Like Vesperman, Machiniak entered the 2024 season with a lot of pressure. He noted, however, that the only way to improve is to put oneself in pressure situations.

Machiniak said this team title feels better than the one won in 2022 because he played a bigger role. There’s strength in numbers, though, and Berrien Springs has been known to possess depth, especially in the sprints.

“That’s all Coach Rodriguez. Best coach in Michigan – it’s not even close,” Machiniak said. “He has us training in the offseason. He has us training winter, summer, spring, fall – all the time, man. We have a lot of guys at the state meet that come (put in the work) in the offseason, all year round. Year-round athletes that do speed training. As far as the sprints, that’s all Jonny Rodriguez – best coach in the nation.

“This group, I’ve grown up with this group, man. I’ve known these guys for a while. I’ve grown with them, I’ve trained with them, I’ve cried with them. You know, these are the guys that I’ve grown up with.”

Click for full results.

PHOTOS (Top) Berrien Springs’ Jake Machiniak, second from left, crosses the finish line first in the 100 during the Lower Peninsula Division 2 Finals on Saturday. (Middle) Pontiac Notre Dame Prep’s Zachary Mylenek, left, and Corunna’s Wyatt Bower race to the finish in a 200 prelim. (Click for more from Dave McCauley/

With 2nd Place in Final Race, Newberry Clinches 1st in Final Team Standings

By John Vrancic
Special for

June 2, 2024

KINGSFORD — The race for the Upper Peninsula Division 3 boys track & field championship came right down to the wire Saturday as Newberry edged St. Ignace 96-92 for top honors.

Third-place team finisher Lake Linden-Hubbell won the day’s final race, the 1,600-meter relay, in 3 minutes, 41.94 seconds, and Newberry hung on to edge St. Ignace by two steps for second place and its first title in eight years.

Newberry, which was runner-up to Munising last year, was clocked at 3:43.07 in the 1,600 relay on this sunny and mild late afternoon. The Saints finished nine hundredths of a second later.

“We knew we had to beat St. Ignace to win,” Newberry senior Kennedy Depew said after finishing the anchor leg. “This was my last race ever. I knew I had to give it my all. That’s also why I knew I had to scratch from the open 400. I would have been in four events. I think scratching from the 400 helped me save some energy. We weren’t satisfied with runner-up last year, which makes this year’s championship all the more satisfying.”

Classmate Gabe Luck provided Newberry with its lone individual first with a heave of 44 feet, 1¾ inches in shot put.

“We had a lot of injuries this year,” Newberry coach Drew Schultz said. “For all the obstacles we had, we wouldn’t have it any other way, having two of the best athletes decide it in the last race. I’m extremely proud of our guys. To win it that way is just insane. I’m proud of all our eastern-end kids.”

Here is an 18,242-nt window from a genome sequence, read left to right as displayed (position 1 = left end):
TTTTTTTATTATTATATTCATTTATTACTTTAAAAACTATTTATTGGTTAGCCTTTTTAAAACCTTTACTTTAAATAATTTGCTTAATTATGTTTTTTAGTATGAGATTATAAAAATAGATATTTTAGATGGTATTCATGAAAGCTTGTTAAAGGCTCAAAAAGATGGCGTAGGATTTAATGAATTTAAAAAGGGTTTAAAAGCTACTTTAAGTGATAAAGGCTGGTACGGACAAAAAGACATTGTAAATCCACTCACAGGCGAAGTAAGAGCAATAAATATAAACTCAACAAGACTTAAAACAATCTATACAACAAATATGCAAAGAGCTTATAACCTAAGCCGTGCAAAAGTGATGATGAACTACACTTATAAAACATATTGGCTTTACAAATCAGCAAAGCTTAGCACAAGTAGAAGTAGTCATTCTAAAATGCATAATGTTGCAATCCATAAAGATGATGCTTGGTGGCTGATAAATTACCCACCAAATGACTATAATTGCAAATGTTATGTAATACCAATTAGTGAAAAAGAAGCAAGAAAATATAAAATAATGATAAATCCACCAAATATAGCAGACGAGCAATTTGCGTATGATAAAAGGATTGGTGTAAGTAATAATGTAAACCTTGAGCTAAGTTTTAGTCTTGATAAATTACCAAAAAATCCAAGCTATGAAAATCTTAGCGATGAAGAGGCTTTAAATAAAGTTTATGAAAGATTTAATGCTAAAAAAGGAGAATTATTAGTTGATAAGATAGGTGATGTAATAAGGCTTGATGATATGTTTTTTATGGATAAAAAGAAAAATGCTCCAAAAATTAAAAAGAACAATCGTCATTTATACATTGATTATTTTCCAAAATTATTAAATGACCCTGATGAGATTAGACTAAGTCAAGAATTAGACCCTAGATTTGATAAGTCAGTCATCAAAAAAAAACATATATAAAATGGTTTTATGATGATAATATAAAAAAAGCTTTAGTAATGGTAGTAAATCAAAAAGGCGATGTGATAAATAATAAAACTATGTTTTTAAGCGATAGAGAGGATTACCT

Chassell's Kalvin Kytta and Cedarville/DeTour's Ethan Snyder lead the pack of 1,600 runners. Depew also was runner-up in the 100-meter dash in 11.63 seconds.

Senior Jon Ingalls, who ran the last leg for the Saints, won the 110 hurdles (16.39) and 300s (42.89) and helped them place second in the 400 relay (45.94).

“Both hurdles were decent,” Ingalls said. “Those weren’t my best times, but it feels good to grind out a few more wins.”

Senior Owen Lester also provided the Saints with a victory in pole vault (12-6).

LL-H got firsts from senior Gabe Popko in discus at 153 feet, 4¼ inches, and classmate Matt Jokela in the 400 (51.09). Jokela also took third in the 100 (11.65).

“Real good hydration and confidence are keys,” Jokela said. “I think having confidence helps a little. I usually don’t go too hard out of the blocks. Then, I usually try to go as hard as I can in the last 200.”

Chassell junior Kalvin Kytta claimed three firsts, taking the 800 in a personal-best 2:03.62, 1,600 (4:39.58) and 3,200 (10:27.32).

“Three wins, I’m pretty happy with that,” he said. “The 800 went real well. Overall, I’m very happy with my performance today.”

Fourth-place Bessemer set UPD3 Finals records in the 400 relay (45.3) and 800 (1:34.64). Powers North Central previously set the record in the 400 (45.34) two years ago and Rock Mid Peninsula had held the 800 record since 2001 when it ran a 1:35.1.

“We shaved two seconds off in the 800 relay which feels good, and our handoffs in the 400 were good all year,” Bessemer senior Landon Peterson said. “Our school record in the 400 is 44.98, which is something we’ve done three times this year. Running on a rubber track gives you a much better grip, which helped us a lot today.”

Bessemer senior Tom Trudgeon became a four-event winner, also taking the 100 (11.46) and 200 (23.85).

Crystal Falls Forest Park freshman Vic Guiliani won high jump (6-0), and sophomore Michael Rexford went 19-9 in long jump, providing Escanaba Holy Name with its first U.P. Finals title since the school reopened in 2021.

Click for full results.

PHOTOS (Top) Newberry runners celebrate taking second place in the 1,600 relay, allowing them to finish ahead of St. Ignace for the team title in Upper Peninsula Division 3. (Middle) Chassell's Kalvin Kytta and Cedarville/DeTour's Ethan Snyder lead the pack of 1,600 runners. (Click for more from Cara Kamps/